OPTIONS

Sharded Cluster Query Routing

MongoDB mongos instances route queries and write operations to shards in a sharded cluster. mongos provide the only interface to a sharded cluster from the perspective of applications. Applications never connect or communicate directly with the shards.

The mongos tracks what data is on which shard by caching the metadata from the config servers. The mongos uses the metadata to route operations from applications and clients to the mongod instances. A mongos has no persistent state and consumes minimal system resources.

The most common practice is to run mongos instances on the same systems as your application servers, but you can maintain mongos instances on the shards or on other dedicated resources.

Note

Changed in version 2.1.

Some aggregation operations using the aggregate command (i.e. db.collection.aggregate()) will cause mongos instances to require more CPU resources than in previous versions. This modified performance profile may dictate alternate architecture decisions if you use the aggregation framework extensively in a sharded environment.

Routing Process

A mongos instance uses the following processes to route queries and return results.

How mongos Determines which Shards Receive a Query

A mongos instance routes a query to a cluster by:

  1. Determining the list of shards that must receive the query.
  2. Establishing a cursor on all targeted shards.

In some cases, when the shard key or a prefix of the shard key is a part of the query, the mongos can route the query to a subset of the shards. Otherwise, the mongos must direct the query to all shards that hold documents for that collection.

Example

Given the following shard key:

{ zipcode: 1, u_id: 1, c_date: 1 }

Depending on the distribution of chunks in the cluster, the mongos may be able to target the query at a subset of shards, if the query contains the following fields:

{ zipcode: 1 }
{ zipcode: 1, u_id: 1 }
{ zipcode: 1, u_id: 1, c_date: 1 }

How mongos Handles Query Modifiers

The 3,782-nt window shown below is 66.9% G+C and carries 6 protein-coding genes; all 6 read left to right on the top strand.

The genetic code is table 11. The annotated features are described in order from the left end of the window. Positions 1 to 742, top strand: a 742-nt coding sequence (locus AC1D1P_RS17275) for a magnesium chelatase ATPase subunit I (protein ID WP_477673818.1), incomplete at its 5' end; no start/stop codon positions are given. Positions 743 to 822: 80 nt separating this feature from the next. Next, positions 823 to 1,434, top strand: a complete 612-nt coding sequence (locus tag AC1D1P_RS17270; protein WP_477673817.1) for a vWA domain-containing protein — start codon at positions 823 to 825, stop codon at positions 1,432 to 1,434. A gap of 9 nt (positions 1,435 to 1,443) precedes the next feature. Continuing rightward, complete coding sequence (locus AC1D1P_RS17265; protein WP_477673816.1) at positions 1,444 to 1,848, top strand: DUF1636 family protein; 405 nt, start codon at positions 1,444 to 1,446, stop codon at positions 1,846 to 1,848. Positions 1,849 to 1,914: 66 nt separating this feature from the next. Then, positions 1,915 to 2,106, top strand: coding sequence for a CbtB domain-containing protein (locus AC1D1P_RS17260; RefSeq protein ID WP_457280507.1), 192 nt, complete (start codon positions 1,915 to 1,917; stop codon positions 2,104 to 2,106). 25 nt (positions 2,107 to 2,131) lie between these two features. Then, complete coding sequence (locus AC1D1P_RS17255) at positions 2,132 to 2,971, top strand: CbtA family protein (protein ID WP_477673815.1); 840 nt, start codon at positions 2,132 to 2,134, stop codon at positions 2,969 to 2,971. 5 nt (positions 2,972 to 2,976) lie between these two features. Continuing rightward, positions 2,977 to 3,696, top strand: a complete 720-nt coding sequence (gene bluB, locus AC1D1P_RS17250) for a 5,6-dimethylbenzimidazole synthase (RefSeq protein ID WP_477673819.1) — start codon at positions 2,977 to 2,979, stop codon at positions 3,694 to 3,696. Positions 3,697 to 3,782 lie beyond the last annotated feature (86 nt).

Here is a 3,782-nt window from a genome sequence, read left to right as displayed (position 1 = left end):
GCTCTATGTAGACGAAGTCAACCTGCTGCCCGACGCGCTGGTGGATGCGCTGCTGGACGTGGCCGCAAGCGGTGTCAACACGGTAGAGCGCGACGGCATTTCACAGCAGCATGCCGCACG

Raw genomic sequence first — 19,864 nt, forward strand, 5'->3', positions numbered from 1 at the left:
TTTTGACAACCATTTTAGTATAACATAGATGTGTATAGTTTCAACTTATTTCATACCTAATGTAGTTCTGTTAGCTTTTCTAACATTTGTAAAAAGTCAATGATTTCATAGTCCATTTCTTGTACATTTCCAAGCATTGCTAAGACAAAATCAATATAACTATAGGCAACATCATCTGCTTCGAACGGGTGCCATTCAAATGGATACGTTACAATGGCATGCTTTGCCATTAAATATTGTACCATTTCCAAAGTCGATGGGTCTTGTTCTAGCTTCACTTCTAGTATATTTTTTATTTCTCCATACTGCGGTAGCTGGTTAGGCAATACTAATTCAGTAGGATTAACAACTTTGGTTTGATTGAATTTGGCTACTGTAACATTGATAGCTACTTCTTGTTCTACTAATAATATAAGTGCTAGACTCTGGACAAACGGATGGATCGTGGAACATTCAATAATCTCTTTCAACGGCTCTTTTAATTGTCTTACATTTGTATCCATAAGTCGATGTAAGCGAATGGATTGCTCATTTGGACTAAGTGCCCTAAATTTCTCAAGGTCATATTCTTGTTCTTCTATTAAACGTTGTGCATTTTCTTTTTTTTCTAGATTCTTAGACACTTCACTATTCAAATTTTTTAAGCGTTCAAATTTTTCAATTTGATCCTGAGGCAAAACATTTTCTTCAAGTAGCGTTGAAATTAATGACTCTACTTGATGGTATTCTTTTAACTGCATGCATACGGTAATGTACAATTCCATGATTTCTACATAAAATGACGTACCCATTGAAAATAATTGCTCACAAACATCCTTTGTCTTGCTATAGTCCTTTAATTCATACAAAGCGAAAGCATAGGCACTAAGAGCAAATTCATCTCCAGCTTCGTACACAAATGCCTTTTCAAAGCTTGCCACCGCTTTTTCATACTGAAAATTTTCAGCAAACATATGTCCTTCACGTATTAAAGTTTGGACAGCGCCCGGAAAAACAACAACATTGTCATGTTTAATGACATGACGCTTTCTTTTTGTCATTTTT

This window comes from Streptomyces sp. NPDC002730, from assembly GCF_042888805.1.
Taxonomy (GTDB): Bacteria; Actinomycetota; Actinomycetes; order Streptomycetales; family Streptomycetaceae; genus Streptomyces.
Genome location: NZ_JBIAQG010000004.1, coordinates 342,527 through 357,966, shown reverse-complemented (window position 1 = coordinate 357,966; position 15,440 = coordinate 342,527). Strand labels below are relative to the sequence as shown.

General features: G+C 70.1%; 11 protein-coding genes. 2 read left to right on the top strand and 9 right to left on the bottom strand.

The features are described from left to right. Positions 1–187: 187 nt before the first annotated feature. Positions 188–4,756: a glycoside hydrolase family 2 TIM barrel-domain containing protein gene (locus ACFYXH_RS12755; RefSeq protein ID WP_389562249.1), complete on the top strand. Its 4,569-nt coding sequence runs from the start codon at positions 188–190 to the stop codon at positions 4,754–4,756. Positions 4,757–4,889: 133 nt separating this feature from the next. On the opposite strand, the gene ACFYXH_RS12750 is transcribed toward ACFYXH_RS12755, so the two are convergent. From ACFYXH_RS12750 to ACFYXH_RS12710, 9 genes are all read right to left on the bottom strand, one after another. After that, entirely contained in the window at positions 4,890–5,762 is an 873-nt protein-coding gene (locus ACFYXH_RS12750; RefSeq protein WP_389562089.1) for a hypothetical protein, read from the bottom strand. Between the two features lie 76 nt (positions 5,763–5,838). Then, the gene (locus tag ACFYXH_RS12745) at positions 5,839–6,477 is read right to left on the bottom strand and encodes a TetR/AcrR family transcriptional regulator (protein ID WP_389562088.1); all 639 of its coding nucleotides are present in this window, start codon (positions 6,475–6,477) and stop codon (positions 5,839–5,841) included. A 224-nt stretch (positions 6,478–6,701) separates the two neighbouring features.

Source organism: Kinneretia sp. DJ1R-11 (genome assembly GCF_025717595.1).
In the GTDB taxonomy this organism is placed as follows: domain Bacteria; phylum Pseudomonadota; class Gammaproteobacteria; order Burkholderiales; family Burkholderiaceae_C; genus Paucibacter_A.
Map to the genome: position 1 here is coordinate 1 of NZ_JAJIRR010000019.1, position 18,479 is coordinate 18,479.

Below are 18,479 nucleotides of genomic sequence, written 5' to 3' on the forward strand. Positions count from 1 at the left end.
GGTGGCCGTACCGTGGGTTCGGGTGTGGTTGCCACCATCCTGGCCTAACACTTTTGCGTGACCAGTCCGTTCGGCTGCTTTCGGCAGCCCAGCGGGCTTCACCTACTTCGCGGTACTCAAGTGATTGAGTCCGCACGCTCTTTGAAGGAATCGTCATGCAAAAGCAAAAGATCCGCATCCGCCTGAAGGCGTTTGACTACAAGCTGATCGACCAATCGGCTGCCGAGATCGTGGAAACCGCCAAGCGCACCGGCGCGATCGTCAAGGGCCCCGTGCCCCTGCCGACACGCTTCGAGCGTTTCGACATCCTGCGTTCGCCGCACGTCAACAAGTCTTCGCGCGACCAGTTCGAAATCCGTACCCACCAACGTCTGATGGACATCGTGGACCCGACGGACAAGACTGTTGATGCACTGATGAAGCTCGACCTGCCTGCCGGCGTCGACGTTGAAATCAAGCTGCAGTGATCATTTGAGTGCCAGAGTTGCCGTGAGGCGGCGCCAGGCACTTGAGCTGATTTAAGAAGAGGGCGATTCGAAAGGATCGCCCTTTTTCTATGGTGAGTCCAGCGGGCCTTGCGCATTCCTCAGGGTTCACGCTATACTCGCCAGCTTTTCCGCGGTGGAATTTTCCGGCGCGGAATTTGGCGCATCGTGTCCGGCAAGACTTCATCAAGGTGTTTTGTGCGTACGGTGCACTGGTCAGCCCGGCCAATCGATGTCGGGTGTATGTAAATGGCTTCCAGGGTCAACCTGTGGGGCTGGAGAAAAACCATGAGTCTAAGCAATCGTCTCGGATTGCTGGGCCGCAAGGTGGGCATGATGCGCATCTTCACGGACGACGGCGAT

If the result of the query is not sorted, the mongos instance opens a result cursor that “round robins” results from all cursors on the shards.

Changed in version 2.0.5: In versions prior to 2.0.5, the mongos exhausted each cursor, one by one.

If the query specifies sorted results using the sort() cursor method, the mongos instance passes the $orderby option to the shards. When the mongos receives results it performs an incremental merge sort of the results while returning them to the client.

If the query limits the size of the result set using the limit() cursor method, the mongos instance passes that limit to the shards and then re-applies the limit to the result before returning the result to the client.

If the query specifies a number of records to skip using the skip() cursor method, the mongos cannot pass the skip to the shards, but rather retrieves unskipped results from the shards and skips the appropriate number of documents when assembling the complete result. However, when used in conjunction with a limit(), the mongos will pass the limit plus the value of the skip() to the shards to improve the efficiency of these operations.

Detect Connections to mongos Instances

To detect if the MongoDB instance that your client is connected to is mongos, use the isMaster command. When a client connects to a mongos, isMaster returns a document with a msg field that holds the string isdbgrid. For example:

{
   "ismaster" : true,
   "msg" : "isdbgrid",
   "maxBsonObjectSize" : 16777216,
   "ok" : 1
}

If the application is instead connected to a mongod, the returned document does not include the isdbgrid string.

Broadcast Operations and Targeted Operations

In general, operations in a sharded environment are either:

  • Broadcast to all shards in the cluster that hold documents in a collection